Online Sites

Historical Court Records and Passenger Lists from Victoria, Australia, to be Published Online for the First Time

The following announcement was written by the folks at

Leading family history website Findmypast has secured the rights to publish original petty session records and passenger lists from Victoria. In partnership with Public Record Office Victoria (PROV) and FamilySearch, the original images of these extensive collections will be scanned and transcribed for the first time.

Sydney, Australia, 25 June 2015, Never before microfilmed or indexed, the collection of Victoria’s Coastal Passenger Lists 1852-1924 will be brought online to later this year. Comprising both original images and transcripts of an estimated 118,000 records, these passenger lists provide a vivid snapshot of immigrants and travellers alike arriving in Victoria’s coastal ports.

Nunhead Cemetery Records Added to Deceased Online

Deceased Online has added a third of the Magnificent Seven Cemeteries’ records to its website, Nunhead Cemetery, managed by the London Borough of Southwark, is one of the largest and most historic cemeteries in South London and around 1 million records for all 275,000 burials from 1840 to 2011 are immediately available.

Here is the announcement from Deceased Online:

Historic Freedmen’s Bureau Records Released

This is a major announcement of new information posted online by a cooperative effort of five organizations. The following announcement was written by FamilySearch International, the National Archives and Records Administration (NARA), the Smithsonian National Museum of African American History and Culture, the Afro­-American Historical and Genealogical Society (AAHGS), and the California African American Museum:

Event launches volunteer indexing effort of 4 million freed slave records

SALT LAKE CITY — FamilySearch International, the largest non-profit genealogy organization in the world, announced the digital release of 4 million Freedmen’s Bureau historical records and the launch of a nationwide volunteer indexing effort.

FamilySearch is working in collaboration with the Smithsonian National Museum of African American History and Culture, the Afro-American Historical and Genealogical Society and the California African American Museum to make these records available and accessible by taking the raw records, extracting the information and indexing them to make them easily searchable online. Once indexed, finding an ancestor may be as easy as going to, entering a name and, with the touch of a button, discovering your family member.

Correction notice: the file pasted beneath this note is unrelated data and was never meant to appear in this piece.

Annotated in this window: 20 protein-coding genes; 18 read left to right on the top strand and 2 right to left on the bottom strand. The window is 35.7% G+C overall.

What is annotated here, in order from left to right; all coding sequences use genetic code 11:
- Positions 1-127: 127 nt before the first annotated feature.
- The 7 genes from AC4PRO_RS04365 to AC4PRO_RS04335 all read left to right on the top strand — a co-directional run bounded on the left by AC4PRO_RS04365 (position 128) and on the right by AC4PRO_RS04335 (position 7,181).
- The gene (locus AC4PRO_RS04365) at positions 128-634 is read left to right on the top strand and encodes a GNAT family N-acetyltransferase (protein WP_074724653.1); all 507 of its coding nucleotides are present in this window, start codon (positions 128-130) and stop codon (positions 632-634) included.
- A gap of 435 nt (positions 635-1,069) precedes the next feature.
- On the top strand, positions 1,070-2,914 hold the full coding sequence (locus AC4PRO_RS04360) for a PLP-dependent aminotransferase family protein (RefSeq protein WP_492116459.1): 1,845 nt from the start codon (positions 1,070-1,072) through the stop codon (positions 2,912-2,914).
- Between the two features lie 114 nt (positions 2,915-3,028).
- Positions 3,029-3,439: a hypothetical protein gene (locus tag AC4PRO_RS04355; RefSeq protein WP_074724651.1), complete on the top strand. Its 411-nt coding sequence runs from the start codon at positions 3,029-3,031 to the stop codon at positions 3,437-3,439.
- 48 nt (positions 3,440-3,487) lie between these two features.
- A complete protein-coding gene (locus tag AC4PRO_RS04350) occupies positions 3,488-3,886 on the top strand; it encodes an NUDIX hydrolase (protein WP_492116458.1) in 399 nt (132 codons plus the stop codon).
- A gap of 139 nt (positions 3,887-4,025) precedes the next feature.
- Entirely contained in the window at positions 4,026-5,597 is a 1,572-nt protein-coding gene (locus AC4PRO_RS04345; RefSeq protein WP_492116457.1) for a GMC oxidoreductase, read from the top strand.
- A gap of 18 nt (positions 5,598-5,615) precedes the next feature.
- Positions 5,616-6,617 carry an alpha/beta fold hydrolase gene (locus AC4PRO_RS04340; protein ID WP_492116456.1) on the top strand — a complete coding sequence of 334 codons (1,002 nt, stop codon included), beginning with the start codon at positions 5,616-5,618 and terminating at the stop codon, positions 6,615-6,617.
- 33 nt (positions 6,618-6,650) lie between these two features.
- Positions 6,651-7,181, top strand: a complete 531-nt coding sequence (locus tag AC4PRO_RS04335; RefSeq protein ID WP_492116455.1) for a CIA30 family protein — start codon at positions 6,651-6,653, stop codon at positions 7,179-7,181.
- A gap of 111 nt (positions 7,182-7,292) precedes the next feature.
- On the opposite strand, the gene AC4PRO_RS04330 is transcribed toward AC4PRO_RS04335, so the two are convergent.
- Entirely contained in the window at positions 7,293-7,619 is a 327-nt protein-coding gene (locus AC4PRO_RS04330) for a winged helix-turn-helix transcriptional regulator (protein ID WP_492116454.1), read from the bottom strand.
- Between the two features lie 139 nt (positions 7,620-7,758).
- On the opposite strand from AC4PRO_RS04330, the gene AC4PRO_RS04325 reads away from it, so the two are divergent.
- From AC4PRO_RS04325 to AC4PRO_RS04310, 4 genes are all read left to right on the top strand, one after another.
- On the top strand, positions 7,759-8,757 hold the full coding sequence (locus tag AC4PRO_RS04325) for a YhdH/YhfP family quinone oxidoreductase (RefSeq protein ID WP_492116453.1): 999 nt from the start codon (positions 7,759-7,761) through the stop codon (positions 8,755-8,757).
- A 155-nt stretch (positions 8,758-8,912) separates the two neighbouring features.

New Records Available to Search This Findmypast Friday

The following announcement was written by Findmypast:

This Findmypast Friday marks the release of thousands of fascinating new Prisoner of War records containing the details of thousands of American’s captured during the War of 1812 in partnership with The National Archives. This week’s Findmypast Friday also marks the release of birth, marriage, burial and congregation records from a Scottish garrison church in Gibraltar, new Greater London Burial Index records and substantial updates to our collection of historic British newspapers.

Prisoners of War 1715-1945 Phase 2 – Napoleonic Wars

Reviving the Statistical Atlas of the United States with New Data

The Statistical Atlas of the United States was published by the Census Bureau and was full of statistical data from the census records (although no names of citizens were included). It also mapped things you can’t see directly, including crop yields, the prevalence of disease, the provenance of people. It was a huge resource with many applications, used by thousands of people in government, industry, education, research, and also by private citizens. The Statistical Atlas of the United States, historically produced by the Census Bureau, was last published for 2000. A 2010 version of the Statistical Atlas of the United States was considered but then abandoned because of budget cuts.

What one large government bureaucracy could not produce in a cost-effective manner was instead done by one person: Nathan Yau. Adds Landowner Data

Arphax Publishing Company publishes, a family history web service for linking old maps and land records to your genealogy research. Arphax probably is best known for providing online versions of the Family Maps and Texas Land Survey Maps book series, but that perception has changed since the release of the company’s First Landowners Project.

The company recently announced the addition of 3.3 million original landowners to the “First Landowners Project,” for Arizona, Idaho, Montana, Nevada, New Mexico, North Dakota, South Dakota, Washington and Wyoming.

National Archives of Australia Begins Digitizing World War 1 Repatriation Records

The National Archives of Australia (NAA) has begun a $3.4 million project to mark the centenary of World War I, describing and digitizing many of the Anzacs’ repatriation records, ensuring greater public access. Director-General of the Archives, David Fricker said the details were preserved in more than 600,000 World War I repatriation records, held by the NAA.

The government records contain information about Australians and New Zealanders in World War I and the Boer War. The personal stories provide information about service men and women through original archival records. Information in these records includes medical care, welfare services and pensions provided by the Repatriation Department, now known as the Department of Veterans’ Affairs. Very few of the files had been viewed since their official use.

Virginia Vital Records Online